Snowy White is a rescued female Pitbull that my friends, Ralph & Anita, are fostering. They own two Pitbulls of their own, plus two cats and two young children, needless to say, they are very busy. Snowy is an older dog with an unknown background and exhibits an animal aggression problem but she is great with people. She is so good that she lives with Anita’s elderly mother in perfect harmony in another part of the house. They called me and asked me to evaluate Snowy to see how bad her aggression really is and if there is a possibility that she could interact with the other animals in their household.We started with Rhino, the couple’s ten month old blue nose Pitbull, outside on the walk. Rhino is a young, energetic, determined dog that needs a little more structure and focused guidance. The accompanying succession of photos illustrates the transformation that took place during a short session.
John & I are getting the dogs moving on a walk. Snowy’s posture stiffens, tail up, head turning towards Rhino.
Snowy’s aggression is triggered right away, inducing excitement in Rhino that pushes him to display some mild aggression, which was much more manageable than Snowy’s outburst.
Snowy gets into a frenzy and starts to redirect her aggression towards the handlers, first John and then myself.
I was able to get Snowy’s out break under control by moving her along at a brisk pace. She started to settle down which allows her to focus on me and I was able to gain more control of her.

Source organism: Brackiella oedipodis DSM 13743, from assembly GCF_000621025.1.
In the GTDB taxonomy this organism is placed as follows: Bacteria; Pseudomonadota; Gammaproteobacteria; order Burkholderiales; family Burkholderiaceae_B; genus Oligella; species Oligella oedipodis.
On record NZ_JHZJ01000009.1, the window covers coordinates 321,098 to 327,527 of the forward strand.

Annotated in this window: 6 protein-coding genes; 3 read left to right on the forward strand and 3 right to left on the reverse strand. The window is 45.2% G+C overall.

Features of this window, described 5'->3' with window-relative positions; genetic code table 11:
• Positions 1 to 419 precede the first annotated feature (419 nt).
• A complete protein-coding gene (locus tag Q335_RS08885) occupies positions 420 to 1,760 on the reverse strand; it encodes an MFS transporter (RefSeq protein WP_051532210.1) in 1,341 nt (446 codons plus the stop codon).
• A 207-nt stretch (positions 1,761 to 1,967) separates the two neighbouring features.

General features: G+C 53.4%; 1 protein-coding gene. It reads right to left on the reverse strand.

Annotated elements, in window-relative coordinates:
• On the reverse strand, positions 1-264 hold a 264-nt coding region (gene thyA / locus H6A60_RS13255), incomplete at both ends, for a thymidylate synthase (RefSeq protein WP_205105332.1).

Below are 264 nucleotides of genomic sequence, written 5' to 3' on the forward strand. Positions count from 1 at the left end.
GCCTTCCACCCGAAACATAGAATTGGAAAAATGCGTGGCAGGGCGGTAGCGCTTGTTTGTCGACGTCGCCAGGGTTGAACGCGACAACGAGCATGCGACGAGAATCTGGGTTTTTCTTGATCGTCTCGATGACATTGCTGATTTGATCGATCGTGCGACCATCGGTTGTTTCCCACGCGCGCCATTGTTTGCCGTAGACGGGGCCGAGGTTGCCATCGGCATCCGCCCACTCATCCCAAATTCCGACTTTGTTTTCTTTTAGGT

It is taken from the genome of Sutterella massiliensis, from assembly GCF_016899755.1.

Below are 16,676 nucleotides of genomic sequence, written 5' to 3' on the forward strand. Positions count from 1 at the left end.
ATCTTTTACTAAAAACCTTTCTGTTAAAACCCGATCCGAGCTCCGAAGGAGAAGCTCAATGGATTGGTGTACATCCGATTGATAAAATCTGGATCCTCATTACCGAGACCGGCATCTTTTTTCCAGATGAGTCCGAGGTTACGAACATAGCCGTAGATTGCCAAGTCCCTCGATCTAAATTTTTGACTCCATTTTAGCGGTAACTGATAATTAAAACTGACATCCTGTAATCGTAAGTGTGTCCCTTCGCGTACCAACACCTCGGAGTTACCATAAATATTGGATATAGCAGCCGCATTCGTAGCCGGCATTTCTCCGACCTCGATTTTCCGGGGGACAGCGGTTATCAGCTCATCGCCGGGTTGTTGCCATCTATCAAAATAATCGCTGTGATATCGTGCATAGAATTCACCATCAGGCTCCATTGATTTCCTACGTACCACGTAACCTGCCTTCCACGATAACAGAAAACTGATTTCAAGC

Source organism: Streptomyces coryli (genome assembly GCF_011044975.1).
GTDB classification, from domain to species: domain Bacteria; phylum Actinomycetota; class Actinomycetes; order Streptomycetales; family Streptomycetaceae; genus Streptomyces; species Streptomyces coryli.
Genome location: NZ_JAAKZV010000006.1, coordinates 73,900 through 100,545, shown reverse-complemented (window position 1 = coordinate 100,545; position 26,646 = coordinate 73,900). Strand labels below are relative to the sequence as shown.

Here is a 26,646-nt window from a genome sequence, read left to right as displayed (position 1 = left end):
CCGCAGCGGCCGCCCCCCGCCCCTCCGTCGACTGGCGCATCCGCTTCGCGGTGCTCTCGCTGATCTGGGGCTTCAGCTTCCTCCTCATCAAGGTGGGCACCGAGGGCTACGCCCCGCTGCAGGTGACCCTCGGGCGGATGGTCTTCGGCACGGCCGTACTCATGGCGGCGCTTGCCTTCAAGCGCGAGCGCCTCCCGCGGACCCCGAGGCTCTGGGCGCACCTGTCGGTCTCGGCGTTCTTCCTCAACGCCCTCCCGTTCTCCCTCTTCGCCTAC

Rhino was much more responsive and easier to guide.
Here the dogs are responding to our relaxed attitude and leadership. They are displaying relaxed body language (ears, tails down) and more mental calmness (softer body language).
We now have control and move the dogs a little closer to each other. As you can see, Snowy now lays down coping with the situation and displaying new-found respect to us with a more submissive posture. Rhino displays curiosity but in a calm manner.
Snowy is looking for a “forever home” with dependable, dog savvy owners willing to give her guidance. She is great with adults and children and the ideal setting would be a home where she would be the only pet. We are not sure of her background but she is a classic example of a dog that was not socialized and nurtured in an atmosphere that interacted closely with other animals.Snowy could possibly learn how to be a dog among dogs again in an environment where there is a group of dogs exhibiting a pack structure being led by a human guide giving directions that are acknowledged as the pack leader. As a family pet in a responsible household, she will excel.